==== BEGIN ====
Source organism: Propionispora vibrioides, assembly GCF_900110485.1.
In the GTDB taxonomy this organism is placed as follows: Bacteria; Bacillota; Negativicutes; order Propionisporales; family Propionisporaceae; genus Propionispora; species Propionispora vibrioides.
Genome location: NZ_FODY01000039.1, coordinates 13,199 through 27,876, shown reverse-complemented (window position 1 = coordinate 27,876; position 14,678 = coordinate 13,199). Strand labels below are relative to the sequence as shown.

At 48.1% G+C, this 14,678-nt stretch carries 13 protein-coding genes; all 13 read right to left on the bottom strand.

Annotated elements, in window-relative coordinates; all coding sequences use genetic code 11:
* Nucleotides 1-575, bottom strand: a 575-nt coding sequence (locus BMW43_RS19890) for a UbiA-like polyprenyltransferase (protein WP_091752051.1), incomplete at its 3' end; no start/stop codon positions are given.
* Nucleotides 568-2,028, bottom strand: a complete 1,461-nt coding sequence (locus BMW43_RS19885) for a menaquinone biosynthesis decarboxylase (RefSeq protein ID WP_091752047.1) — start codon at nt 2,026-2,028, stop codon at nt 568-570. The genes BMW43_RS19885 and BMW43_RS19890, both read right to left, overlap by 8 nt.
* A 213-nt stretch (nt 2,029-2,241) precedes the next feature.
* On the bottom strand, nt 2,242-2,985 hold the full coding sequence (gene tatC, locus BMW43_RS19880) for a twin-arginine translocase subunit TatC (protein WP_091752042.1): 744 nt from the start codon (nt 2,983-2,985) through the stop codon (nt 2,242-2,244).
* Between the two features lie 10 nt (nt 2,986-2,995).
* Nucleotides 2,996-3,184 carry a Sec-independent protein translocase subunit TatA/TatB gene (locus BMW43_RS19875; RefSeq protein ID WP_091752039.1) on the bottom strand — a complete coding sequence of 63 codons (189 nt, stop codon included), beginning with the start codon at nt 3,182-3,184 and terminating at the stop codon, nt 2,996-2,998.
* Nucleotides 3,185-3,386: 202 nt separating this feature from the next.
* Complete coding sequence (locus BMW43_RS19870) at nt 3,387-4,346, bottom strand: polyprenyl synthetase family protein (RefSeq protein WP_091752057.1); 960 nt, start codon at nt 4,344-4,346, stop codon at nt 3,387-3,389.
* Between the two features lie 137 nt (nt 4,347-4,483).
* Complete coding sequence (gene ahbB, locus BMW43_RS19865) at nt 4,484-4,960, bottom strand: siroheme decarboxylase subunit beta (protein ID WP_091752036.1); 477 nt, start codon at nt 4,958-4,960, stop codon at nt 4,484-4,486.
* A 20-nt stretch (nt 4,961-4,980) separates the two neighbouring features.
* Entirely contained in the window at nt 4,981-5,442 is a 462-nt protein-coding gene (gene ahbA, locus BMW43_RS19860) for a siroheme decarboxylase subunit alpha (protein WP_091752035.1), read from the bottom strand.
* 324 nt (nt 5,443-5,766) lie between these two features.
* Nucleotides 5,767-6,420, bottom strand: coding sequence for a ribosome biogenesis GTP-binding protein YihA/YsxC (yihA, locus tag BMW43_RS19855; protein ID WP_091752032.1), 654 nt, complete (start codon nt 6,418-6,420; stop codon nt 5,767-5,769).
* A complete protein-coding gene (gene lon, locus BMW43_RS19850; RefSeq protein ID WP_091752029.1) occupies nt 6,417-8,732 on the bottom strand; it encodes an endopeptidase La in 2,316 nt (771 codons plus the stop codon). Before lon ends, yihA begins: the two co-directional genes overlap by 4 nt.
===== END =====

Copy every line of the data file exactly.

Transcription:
Source organism: Propionispora vibrioides, assembly GCF_900110485.1.
In the GTDB taxonomy this organism is placed as follows: Bacteria; Bacillota; Negativicutes; order Propionisporales; family Propionisporaceae; genus Propionispora; species Propionispora vibrioides.
Genome location: NZ_FODY01000039.1, coordinates 13,199 through 27,876, shown reverse-complemented (window position 1 = coordinate 27,876; position 14,678 = coordinate 13,199). Strand labels below are relative to the sequence as shown.

At 48.1% G+C, this 14,678-nt stretch carries 13 protein-coding genes; all 13 read right to left on the bottom strand.

Annotated elements, in window-relative coordinates; all coding sequences use genetic code 11:
* Nucleotides 1-575, bottom strand: a 575-nt coding sequence (locus BMW43_RS19890) for a UbiA-like polyprenyltransferase (protein WP_091752051.1), incomplete at its 3' end; no start/stop codon positions are given.
* Nucleotides 568-2,028, bottom strand: a complete 1,461-nt coding sequence (locus BMW43_RS19885) for a menaquinone biosynthesis decarboxylase (RefSeq protein ID WP_091752047.1) — start codon at nt 2,026-2,028, stop codon at nt 568-570. The genes BMW43_RS19885 and BMW43_RS19890, both read right to left, overlap by 8 nt.
* A 213-nt stretch (nt 2,029-2,241) precedes the next feature.
* On the bottom strand, nt 2,242-2,985 hold the full coding sequence (gene tatC, locus BMW43_RS19880) for a twin-arginine translocase subunit TatC (protein WP_091752042.1): 744 nt from the start codon (nt 2,983-2,985) through the stop codon (nt 2,242-2,244).
* Between the two features lie 10 nt (nt 2,986-2,995).
* Nucleotides 2,996-3,184 carry a Sec-independent protein translocase subunit TatA/TatB gene (locus BMW43_RS19875; RefSeq protein ID WP_091752039.1) on the bottom strand — a complete coding sequence of 63 codons (189 nt, stop codon included), beginning with the start codon at nt 3,182-3,184 and terminating at the stop codon, nt 2,996-2,998.
* Nucleotides 3,185-3,386: 202 nt separating this feature from the next.
* Complete coding sequence (locus BMW43_RS19870) at nt 3,387-4,346, bottom strand: polyprenyl synthetase family protein (RefSeq protein WP_091752057.1); 960 nt, start codon at nt 4,344-4,346, stop codon at nt 3,387-3,389.
* Between the two features lie 137 nt (nt 4,347-4,483).
* Complete coding sequence (gene ahbB, locus BMW43_RS19865) at nt 4,484-4,960, bottom strand: siroheme decarboxylase subunit beta (protein ID WP_091752036.1); 477 nt, start codon at nt 4,958-4,960, stop codon at nt 4,484-4,486.
* A 20-nt stretch (nt 4,961-4,980) separates the two neighbouring features.
* Entirely contained in the window at nt 4,981-5,442 is a 462-nt protein-coding gene (gene ahbA, locus BMW43_RS19860) for a siroheme decarboxylase subunit alpha (protein WP_091752035.1), read from the bottom strand.
* 324 nt (nt 5,443-5,766) lie between these two features.
* Nucleotides 5,767-6,420, bottom strand: coding sequence for a ribosome biogenesis GTP-binding protein YihA/YsxC (yihA, locus tag BMW43_RS19855; protein ID WP_091752032.1), 654 nt, complete (start codon nt 6,418-6,420; stop codon nt 5,767-5,769).
* A complete protein-coding gene (gene lon, locus BMW43_RS19850; RefSeq protein ID WP_091752029.1) occupies nt 6,417-8,732 on the bottom strand; it encodes an endopeptidase La in 2,316 nt (771 codons plus the stop codon). Before lon ends, yihA begins: the two co-directional genes overlap by 4 nt.